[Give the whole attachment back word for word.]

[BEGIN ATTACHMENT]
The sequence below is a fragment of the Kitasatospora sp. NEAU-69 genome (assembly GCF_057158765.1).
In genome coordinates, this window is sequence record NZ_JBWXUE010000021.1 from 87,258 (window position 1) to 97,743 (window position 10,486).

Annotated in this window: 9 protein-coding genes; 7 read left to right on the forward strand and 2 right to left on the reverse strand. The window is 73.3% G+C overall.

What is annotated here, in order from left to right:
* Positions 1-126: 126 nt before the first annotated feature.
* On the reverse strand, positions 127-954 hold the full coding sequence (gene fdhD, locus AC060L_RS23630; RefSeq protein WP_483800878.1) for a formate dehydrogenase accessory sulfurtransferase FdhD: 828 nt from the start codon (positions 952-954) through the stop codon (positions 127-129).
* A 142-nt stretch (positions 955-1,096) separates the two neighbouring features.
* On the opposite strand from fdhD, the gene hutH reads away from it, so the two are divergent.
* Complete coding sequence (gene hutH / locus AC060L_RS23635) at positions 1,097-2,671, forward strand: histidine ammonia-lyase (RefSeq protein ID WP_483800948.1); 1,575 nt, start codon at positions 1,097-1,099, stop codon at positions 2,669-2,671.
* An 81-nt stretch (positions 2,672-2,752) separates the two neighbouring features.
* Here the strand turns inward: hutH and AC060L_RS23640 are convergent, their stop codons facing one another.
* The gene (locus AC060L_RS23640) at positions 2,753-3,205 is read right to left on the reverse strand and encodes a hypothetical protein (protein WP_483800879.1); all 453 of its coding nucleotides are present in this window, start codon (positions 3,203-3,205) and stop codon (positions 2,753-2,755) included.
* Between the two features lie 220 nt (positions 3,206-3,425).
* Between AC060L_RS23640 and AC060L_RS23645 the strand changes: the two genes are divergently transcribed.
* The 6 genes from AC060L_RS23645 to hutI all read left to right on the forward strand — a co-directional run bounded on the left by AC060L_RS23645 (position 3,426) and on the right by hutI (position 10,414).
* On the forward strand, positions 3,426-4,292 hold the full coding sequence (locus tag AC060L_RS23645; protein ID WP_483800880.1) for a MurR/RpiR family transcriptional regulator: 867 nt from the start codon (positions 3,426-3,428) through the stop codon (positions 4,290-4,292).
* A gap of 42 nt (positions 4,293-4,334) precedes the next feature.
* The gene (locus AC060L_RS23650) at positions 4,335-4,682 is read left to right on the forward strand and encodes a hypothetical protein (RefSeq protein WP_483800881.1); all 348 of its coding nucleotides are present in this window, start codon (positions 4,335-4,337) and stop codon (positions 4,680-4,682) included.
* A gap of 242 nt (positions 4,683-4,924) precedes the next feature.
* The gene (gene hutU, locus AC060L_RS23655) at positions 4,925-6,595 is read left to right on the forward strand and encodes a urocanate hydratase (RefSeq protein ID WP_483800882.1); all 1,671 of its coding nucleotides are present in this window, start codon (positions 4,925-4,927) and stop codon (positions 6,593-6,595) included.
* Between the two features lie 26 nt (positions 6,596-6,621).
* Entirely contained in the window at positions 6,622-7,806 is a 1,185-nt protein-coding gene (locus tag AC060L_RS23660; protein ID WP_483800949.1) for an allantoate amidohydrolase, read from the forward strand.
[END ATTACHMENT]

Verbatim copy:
The sequence below is a fragment of the Kitasatospora sp. NEAU-69 genome (assembly GCF_057158765.1).
In genome coordinates, this window is sequence record NZ_JBWXUE010000021.1 from 87,258 (window position 1) to 97,743 (window position 10,486).

Annotated in this window: 9 protein-coding genes; 7 read left to right on the forward strand and 2 right to left on the reverse strand. The window is 73.3% G+C overall.

What is annotated here, in order from left to right:
* Positions 1-126: 126 nt before the first annotated feature.
* On the reverse strand, positions 127-954 hold the full coding sequence (gene fdhD, locus AC060L_RS23630; RefSeq protein WP_483800878.1) for a formate dehydrogenase accessory sulfurtransferase FdhD: 828 nt from the start codon (positions 952-954) through the stop codon (positions 127-129).
* A 142-nt stretch (positions 955-1,096) separates the two neighbouring features.
* On the opposite strand from fdhD, the gene hutH reads away from it, so the two are divergent.
* Complete coding sequence (gene hutH / locus AC060L_RS23635) at positions 1,097-2,671, forward strand: histidine ammonia-lyase (RefSeq protein ID WP_483800948.1); 1,575 nt, start codon at positions 1,097-1,099, stop codon at positions 2,669-2,671.
* An 81-nt stretch (positions 2,672-2,752) separates the two neighbouring features.
* Here the strand turns inward: hutH and AC060L_RS23640 are convergent, their stop codons facing one another.
* The gene (locus AC060L_RS23640) at positions 2,753-3,205 is read right to left on the reverse strand and encodes a hypothetical protein (protein WP_483800879.1); all 453 of its coding nucleotides are present in this window, start codon (positions 3,203-3,205) and stop codon (positions 2,753-2,755) included.
* Between the two features lie 220 nt (positions 3,206-3,425).
* Between AC060L_RS23640 and AC060L_RS23645 the strand changes: the two genes are divergently transcribed.
* The 6 genes from AC060L_RS23645 to hutI all read left to right on the forward strand — a co-directional run bounded on the left by AC060L_RS23645 (position 3,426) and on the right by hutI (position 10,414).
* On the forward strand, positions 3,426-4,292 hold the full coding sequence (locus tag AC060L_RS23645; protein ID WP_483800880.1) for a MurR/RpiR family transcriptional regulator: 867 nt from the start codon (positions 3,426-3,428) through the stop codon (positions 4,290-4,292).
* A gap of 42 nt (positions 4,293-4,334) precedes the next feature.
* The gene (locus AC060L_RS23650) at positions 4,335-4,682 is read left to right on the forward strand and encodes a hypothetical protein (RefSeq protein WP_483800881.1); all 348 of its coding nucleotides are present in this window, start codon (positions 4,335-4,337) and stop codon (positions 4,680-4,682) included.
* A gap of 242 nt (positions 4,683-4,924) precedes the next feature.
* The gene (gene hutU, locus AC060L_RS23655) at positions 4,925-6,595 is read left to right on the forward strand and encodes a urocanate hydratase (RefSeq protein ID WP_483800882.1); all 1,671 of its coding nucleotides are present in this window, start codon (positions 4,925-4,927) and stop codon (positions 6,593-6,595) included.
* Between the two features lie 26 nt (positions 6,596-6,621).
* Entirely contained in the window at positions 6,622-7,806 is a 1,185-nt protein-coding gene (locus tag AC060L_RS23660; protein ID WP_483800949.1) for an allantoate amidohydrolase, read from the forward strand.